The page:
At Choice Care Group, we understand that making the decision to entrust your child, relative or even yourself to the care of other people can be traumatic enough without having to worry about how it will be funded or how you will go about finding the right package of support. We have therefore put together some guidance for you with the options and processes involved which we hope will help in some way.
A residential placement typically consists of a property, located within an ordinary community setting (owned by the care provider) that is shared between a group of individuals with similar needs. Care is usually provided on a 24 hour basis, with either waking or sleep in night support, depending on the needs of the individuals. There are also staff on shift throughout the day to support individuals in all aspects of their life.
Within Choice Care Group, the package includes positve behaviour support from our own in-house teams and the provision of a full programme of activities. All food and household bills are paid for, all standard furniture provided and maintenance of the property, including safety adaptations, repairs and the installation of assistive technology is all the responsibility of Choice.
Supported Living Placements
‘Supported Living’ is a term used whereby an individual has their own apartment or house (tenancy) which is usually rented (although we do have one example of where the family have purchased a [property on behalf of their children). People may choose to live on their own or to ‘house share’ with peers. Alongside sourcing a property, (which can be through local council housing stock, a housing association or a private landlord), the individual will have their care support needs assessed by the funding authority.
Providers will them be invited to meet the individual and their representatives who will select which provider they want to deliver this care.
In terms of how Supported Living placements are funded, this works as follows:
- The direct care (as assessed by the funding authority, most likely by your allocated social work or care coordinator) is paid by the local council or NHS.
- The property rental costs are covered by housing benefit.
- Food, personal effects, furniture and utility bills are paid for by the individual through their allocation of benefits and any personal monies they may have. Obviously, if the person is able to / wants to live with peers, some costs can be shared.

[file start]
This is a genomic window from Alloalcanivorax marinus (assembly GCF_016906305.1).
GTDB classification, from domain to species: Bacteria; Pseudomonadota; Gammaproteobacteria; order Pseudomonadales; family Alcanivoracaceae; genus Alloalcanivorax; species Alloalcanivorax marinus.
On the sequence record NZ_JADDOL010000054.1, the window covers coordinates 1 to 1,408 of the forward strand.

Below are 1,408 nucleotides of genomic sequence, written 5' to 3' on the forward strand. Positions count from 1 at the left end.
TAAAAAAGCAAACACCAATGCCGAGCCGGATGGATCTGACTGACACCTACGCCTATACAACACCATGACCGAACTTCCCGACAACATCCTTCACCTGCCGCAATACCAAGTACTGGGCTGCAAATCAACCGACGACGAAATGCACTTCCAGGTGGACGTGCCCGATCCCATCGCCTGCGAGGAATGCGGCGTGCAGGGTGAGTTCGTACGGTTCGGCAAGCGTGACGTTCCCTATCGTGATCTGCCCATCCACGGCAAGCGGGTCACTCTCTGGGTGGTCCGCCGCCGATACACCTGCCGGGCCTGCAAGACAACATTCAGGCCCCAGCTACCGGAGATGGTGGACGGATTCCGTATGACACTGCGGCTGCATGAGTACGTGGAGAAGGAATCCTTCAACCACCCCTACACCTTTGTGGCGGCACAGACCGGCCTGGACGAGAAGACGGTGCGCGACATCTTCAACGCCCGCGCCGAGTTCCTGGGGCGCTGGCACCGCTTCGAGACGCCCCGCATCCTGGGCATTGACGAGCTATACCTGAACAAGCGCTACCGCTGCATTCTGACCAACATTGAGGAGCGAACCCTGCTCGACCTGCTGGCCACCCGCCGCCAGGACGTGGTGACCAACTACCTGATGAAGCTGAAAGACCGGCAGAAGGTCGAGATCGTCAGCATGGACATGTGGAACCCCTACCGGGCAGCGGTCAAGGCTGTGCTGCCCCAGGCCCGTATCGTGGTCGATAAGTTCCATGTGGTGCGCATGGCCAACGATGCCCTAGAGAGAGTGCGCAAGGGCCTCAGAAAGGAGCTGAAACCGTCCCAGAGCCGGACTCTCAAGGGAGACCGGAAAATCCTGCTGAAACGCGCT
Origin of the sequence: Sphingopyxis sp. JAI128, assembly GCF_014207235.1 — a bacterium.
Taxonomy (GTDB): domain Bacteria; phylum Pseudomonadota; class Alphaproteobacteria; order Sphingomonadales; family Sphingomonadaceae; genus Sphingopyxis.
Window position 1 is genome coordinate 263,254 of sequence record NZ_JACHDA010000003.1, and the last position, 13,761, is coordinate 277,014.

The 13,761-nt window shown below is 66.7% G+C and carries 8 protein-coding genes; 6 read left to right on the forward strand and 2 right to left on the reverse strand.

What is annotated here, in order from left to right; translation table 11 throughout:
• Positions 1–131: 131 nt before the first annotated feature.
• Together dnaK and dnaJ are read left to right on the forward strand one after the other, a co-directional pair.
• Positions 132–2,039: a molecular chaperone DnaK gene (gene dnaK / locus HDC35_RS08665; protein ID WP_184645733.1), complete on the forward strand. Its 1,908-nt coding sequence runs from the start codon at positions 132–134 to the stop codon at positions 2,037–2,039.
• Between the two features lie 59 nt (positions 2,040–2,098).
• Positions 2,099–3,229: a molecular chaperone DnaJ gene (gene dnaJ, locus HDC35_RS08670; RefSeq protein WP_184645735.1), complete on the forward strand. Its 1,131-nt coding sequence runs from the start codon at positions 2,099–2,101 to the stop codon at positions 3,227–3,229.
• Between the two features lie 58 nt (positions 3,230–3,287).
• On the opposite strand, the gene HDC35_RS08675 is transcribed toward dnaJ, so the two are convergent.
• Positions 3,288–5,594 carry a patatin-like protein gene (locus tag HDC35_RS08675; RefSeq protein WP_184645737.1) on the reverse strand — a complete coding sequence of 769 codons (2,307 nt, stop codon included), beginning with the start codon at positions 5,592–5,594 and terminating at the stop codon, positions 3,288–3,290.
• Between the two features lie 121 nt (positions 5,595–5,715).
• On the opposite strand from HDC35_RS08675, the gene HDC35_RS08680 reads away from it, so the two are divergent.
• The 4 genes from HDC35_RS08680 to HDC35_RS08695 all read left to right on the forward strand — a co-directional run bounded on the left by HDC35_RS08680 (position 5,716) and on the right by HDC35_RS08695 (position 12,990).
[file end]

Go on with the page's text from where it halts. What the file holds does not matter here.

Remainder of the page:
Where the individual is still living within the family home and the family perhaps need the individual cared for whilst they are at work / attending to other family members or they cannot cope with caring for the individual by themselves, the care of package the home, the individual can be allocated support to access community based activities and opportunities.
For both ‘Supported Living’ and ‘Community Support’ packages of care, the number of hours allocated to the person is totally individual and based upon need. For some, the care package may consist of as little as one or two hours a week. For others however, the support delivered may be on a 24-hour basis, with either ‘waking’ or ‘sleep-in’ night support.
Deciding on which package of support is right – be that a residential placement, supported living or community support is totally dependent on what works best for individual, at that particular time in their life. Some may find that the residential option works best for them on an on-going basis. Others may move on to a supported living placement following a period in a residential home. Others might move directly from home or school in to their own supported living tenancy. As with any of us, different styles of living suit different people!
How do I find a good provider?
There are various website that will direct you to care providers. One of the most popular is www.carehome.co.uk. Also, your local council may have advice on their own website. Alternative, you can ‘Google’ the key phrase or words that apply to type of care and support you are looking for.
Once you have found a provider you are interested in, look them up on the Care Quality Commission (CQC website). CQC is an independent body who monitor, inspect and rate care providers.
Always visit the care provider. Find out about their values, meet the manager and staff and really get a ‘feel’ for the organisation. Never be afraid of asking questions – as many as you like and as frequently as you need.
Before offering to provide a placement or care package, the provider should always complete a thorough assessment so as to ensure that they fully understand the person being referred and are confident that they can meet their needs.
At Choice Care Group, we work closely with the families of the people we support and for those individuals, who are not able to advocate for themselves, welcome the advice of friends and family so that we can support the individual to lead a lifestyle that encompasses their likes, dislikes and all that is important to them.